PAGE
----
BACKGROUND: Cerebrospinal fluid (CSF) leak is a well-recognized complication after surgical resection of vestibular schwannomas and is associated with a number of secondary complications, including readmission and meningitis. OBJECTIVE: To identify risk factors for and timing of 30-d readmission with CSF leak. METHODS: Patients who had undergone surgical resection of a vestibular schwannoma from 1995 to 2010 were identified in the California Office of Statewide Health Planning and Development database. The most common admission diagnoses were identified by International Classification of Disease, ninth Revision, diagnosis codes, and predictors of readmission with CSF leak were determined using logistic regression. RESULTS: A total of 6820 patients were identified. CSF leak, though a relatively uncommon cause of admission after discharge (3.52% of all patients), was implicated in nearly half of 490 readmissions (48.98%). Significant independent predictors of readmission with CSF leak were Male sex (odds ratio [OR] 1.72, 95% confidence interval [CI] 1.32-2.25), first admission at a teaching hospital (OR 3.32, 95% CI 1.06-10.39), CSF leak during first admission (OR 1.84, 95% CI 1.33-2.55), obesity during first admission (OR 2.10, 95% CI 1.20-3.66), and case volume of first admission hospital (OR of log case volume 0.82, 95% CI 0.70-0.95). Median time to readmission was 6 d from hospital discharge. CONCLUSION: This study has quantified CSF leak as an important contributor to nearly half of all readmissions following vestibular schwannoma surgery. We propose that surgeons should focus on technical factors that may reduce CSF leakage and take advantage of potential screening strategies for the detection of CSF leakage prior to first admission discharge.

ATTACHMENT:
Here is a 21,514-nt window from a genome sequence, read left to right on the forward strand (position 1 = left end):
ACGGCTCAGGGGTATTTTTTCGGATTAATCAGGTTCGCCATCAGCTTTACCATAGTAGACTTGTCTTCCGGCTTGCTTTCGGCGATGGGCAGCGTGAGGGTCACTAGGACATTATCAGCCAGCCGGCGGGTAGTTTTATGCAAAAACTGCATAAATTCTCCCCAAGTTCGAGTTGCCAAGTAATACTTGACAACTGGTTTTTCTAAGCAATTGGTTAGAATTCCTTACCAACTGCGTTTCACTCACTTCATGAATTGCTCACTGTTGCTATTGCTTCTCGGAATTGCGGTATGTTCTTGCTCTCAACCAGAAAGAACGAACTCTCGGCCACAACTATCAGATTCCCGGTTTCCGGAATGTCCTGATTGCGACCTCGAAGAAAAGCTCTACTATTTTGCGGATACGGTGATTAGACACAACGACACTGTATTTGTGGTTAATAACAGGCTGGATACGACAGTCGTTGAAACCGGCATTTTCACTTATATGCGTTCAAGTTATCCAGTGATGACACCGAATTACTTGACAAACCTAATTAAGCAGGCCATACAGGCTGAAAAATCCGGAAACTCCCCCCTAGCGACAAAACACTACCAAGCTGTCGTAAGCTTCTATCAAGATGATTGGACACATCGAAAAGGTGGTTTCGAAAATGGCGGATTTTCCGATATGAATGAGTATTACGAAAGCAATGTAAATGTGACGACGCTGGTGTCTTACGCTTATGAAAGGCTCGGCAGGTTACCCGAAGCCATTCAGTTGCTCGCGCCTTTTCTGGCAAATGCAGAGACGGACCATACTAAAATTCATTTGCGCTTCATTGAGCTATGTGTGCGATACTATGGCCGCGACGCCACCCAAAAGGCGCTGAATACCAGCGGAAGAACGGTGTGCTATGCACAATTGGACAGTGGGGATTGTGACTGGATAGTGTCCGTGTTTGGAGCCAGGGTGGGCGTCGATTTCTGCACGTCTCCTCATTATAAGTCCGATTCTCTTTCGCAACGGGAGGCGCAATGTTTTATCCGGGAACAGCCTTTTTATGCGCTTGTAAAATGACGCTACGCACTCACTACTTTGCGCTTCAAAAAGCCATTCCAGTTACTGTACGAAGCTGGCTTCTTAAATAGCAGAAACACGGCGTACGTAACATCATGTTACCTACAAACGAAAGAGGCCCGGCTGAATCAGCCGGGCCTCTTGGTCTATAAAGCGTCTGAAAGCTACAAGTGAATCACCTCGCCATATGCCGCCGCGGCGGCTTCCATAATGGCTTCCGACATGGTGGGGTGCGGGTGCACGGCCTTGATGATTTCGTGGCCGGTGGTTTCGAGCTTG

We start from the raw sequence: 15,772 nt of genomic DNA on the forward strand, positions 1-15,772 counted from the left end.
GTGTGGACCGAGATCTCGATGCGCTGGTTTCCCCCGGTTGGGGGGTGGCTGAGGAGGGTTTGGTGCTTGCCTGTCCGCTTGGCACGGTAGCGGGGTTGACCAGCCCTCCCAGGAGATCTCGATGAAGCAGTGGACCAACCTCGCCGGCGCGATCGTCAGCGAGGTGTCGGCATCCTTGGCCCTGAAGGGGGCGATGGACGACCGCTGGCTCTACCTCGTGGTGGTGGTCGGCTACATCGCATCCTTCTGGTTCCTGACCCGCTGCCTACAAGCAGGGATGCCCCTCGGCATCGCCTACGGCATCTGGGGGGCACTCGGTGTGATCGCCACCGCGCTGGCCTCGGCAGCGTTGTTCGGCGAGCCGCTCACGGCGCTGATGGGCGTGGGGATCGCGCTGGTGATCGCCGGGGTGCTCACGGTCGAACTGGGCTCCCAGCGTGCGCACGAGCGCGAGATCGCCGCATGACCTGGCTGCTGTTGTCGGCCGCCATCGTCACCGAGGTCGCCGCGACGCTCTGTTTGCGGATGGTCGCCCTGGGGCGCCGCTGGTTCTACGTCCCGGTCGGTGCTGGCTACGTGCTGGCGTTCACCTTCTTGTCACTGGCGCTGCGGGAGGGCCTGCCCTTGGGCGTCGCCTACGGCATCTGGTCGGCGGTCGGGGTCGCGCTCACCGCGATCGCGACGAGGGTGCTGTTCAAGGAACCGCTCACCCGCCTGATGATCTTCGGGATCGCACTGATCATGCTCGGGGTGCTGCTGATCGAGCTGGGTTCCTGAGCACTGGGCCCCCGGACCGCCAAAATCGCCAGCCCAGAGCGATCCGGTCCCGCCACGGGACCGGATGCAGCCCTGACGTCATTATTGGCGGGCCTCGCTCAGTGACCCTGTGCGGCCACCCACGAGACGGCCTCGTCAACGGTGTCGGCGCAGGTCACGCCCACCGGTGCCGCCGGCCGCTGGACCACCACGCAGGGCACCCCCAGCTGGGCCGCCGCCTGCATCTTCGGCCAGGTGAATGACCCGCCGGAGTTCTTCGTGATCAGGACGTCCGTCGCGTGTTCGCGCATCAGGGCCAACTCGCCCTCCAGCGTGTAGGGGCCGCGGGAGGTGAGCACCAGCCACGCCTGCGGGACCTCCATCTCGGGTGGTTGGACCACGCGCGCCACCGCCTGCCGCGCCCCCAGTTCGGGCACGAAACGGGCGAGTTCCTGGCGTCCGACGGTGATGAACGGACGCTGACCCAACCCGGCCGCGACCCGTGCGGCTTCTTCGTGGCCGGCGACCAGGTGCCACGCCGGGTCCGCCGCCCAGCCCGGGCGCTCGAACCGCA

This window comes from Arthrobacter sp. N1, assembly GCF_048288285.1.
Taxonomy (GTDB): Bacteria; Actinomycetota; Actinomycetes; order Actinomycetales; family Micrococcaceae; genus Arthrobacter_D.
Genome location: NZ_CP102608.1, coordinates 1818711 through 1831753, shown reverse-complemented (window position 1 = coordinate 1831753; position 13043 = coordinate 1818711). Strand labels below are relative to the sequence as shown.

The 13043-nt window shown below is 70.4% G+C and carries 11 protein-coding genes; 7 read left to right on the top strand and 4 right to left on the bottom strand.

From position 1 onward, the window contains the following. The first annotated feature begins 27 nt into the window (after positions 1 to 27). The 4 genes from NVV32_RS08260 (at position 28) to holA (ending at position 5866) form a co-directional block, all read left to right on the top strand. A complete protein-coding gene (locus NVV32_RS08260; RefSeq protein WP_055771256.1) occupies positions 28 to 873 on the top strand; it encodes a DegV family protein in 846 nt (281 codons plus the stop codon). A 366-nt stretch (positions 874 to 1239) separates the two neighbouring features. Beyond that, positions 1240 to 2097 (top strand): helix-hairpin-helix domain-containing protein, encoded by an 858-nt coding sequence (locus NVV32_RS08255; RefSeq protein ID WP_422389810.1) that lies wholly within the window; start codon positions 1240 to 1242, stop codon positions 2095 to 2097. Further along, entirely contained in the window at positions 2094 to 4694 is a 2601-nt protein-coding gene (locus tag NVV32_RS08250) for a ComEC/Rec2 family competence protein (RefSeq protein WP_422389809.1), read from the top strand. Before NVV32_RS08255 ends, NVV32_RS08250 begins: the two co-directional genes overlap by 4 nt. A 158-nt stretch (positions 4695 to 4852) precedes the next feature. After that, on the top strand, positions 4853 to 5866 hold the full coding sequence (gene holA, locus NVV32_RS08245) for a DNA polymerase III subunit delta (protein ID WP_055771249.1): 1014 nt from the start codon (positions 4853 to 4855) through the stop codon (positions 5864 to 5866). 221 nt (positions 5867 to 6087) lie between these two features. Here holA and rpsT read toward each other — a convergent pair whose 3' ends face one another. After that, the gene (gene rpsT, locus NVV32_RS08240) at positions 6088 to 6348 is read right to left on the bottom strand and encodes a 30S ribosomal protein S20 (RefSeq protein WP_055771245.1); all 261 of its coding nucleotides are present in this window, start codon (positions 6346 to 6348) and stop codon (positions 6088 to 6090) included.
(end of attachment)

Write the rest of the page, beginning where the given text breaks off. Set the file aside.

Bibliographical noteFunding Information:
This project described was partially supported by the National Institutes of Health, Grant 5T35HL007491, in the amount of $4966 granted to Ali A. Alattar. The content is solely the responsibility of the authors and does not necessarily represent the official views of the NIH. The authors have no personal, financial, or institutional interest in any of the drugs, materials, or devices described in this article.
Copyright C 2017 by the Congress of Neurological Surgeons
- CSF leak
- Risk factors
- Vestibular schwannoma